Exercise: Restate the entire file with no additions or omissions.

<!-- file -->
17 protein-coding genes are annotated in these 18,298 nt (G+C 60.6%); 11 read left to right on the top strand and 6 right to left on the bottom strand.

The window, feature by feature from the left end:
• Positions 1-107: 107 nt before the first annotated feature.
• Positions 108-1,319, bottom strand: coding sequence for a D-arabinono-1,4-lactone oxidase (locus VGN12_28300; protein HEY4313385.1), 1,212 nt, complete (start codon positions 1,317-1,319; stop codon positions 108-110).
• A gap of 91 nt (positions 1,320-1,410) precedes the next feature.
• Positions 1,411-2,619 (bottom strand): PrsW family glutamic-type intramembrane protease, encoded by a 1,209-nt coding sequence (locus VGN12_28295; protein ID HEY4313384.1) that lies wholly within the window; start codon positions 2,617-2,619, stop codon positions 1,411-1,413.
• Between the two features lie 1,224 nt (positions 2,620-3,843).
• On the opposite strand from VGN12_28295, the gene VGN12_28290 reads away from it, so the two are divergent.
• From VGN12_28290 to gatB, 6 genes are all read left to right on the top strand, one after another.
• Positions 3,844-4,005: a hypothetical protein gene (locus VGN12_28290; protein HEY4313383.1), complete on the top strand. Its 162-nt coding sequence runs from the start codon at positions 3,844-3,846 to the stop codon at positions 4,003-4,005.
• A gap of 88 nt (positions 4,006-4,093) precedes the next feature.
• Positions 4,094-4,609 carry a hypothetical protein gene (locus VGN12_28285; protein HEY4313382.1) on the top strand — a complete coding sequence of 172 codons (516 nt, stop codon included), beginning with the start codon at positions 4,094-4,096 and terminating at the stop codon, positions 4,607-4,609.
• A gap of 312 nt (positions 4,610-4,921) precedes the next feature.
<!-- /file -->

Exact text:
17 protein-coding genes are annotated in these 18,298 nt (G+C 60.6%); 11 read left to right on the top strand and 6 right to left on the bottom strand.

The window, feature by feature from the left end:
• Positions 1-107: 107 nt before the first annotated feature.
• Positions 108-1,319, bottom strand: coding sequence for a D-arabinono-1,4-lactone oxidase (locus VGN12_28300; protein HEY4313385.1), 1,212 nt, complete (start codon positions 1,317-1,319; stop codon positions 108-110).
• A gap of 91 nt (positions 1,320-1,410) precedes the next feature.
• Positions 1,411-2,619 (bottom strand): PrsW family glutamic-type intramembrane protease, encoded by a 1,209-nt coding sequence (locus VGN12_28295; protein ID HEY4313384.1) that lies wholly within the window; start codon positions 2,617-2,619, stop codon positions 1,411-1,413.
• Between the two features lie 1,224 nt (positions 2,620-3,843).
• On the opposite strand from VGN12_28295, the gene VGN12_28290 reads away from it, so the two are divergent.
• From VGN12_28290 to gatB, 6 genes are all read left to right on the top strand, one after another.
• Positions 3,844-4,005: a hypothetical protein gene (locus VGN12_28290; protein HEY4313383.1), complete on the top strand. Its 162-nt coding sequence runs from the start codon at positions 3,844-3,846 to the stop codon at positions 4,003-4,005.
• A gap of 88 nt (positions 4,006-4,093) precedes the next feature.
• Positions 4,094-4,609 carry a hypothetical protein gene (locus VGN12_28285; protein HEY4313382.1) on the top strand — a complete coding sequence of 172 codons (516 nt, stop codon included), beginning with the start codon at positions 4,094-4,096 and terminating at the stop codon, positions 4,607-4,609.
• A gap of 312 nt (positions 4,610-4,921) precedes the next feature.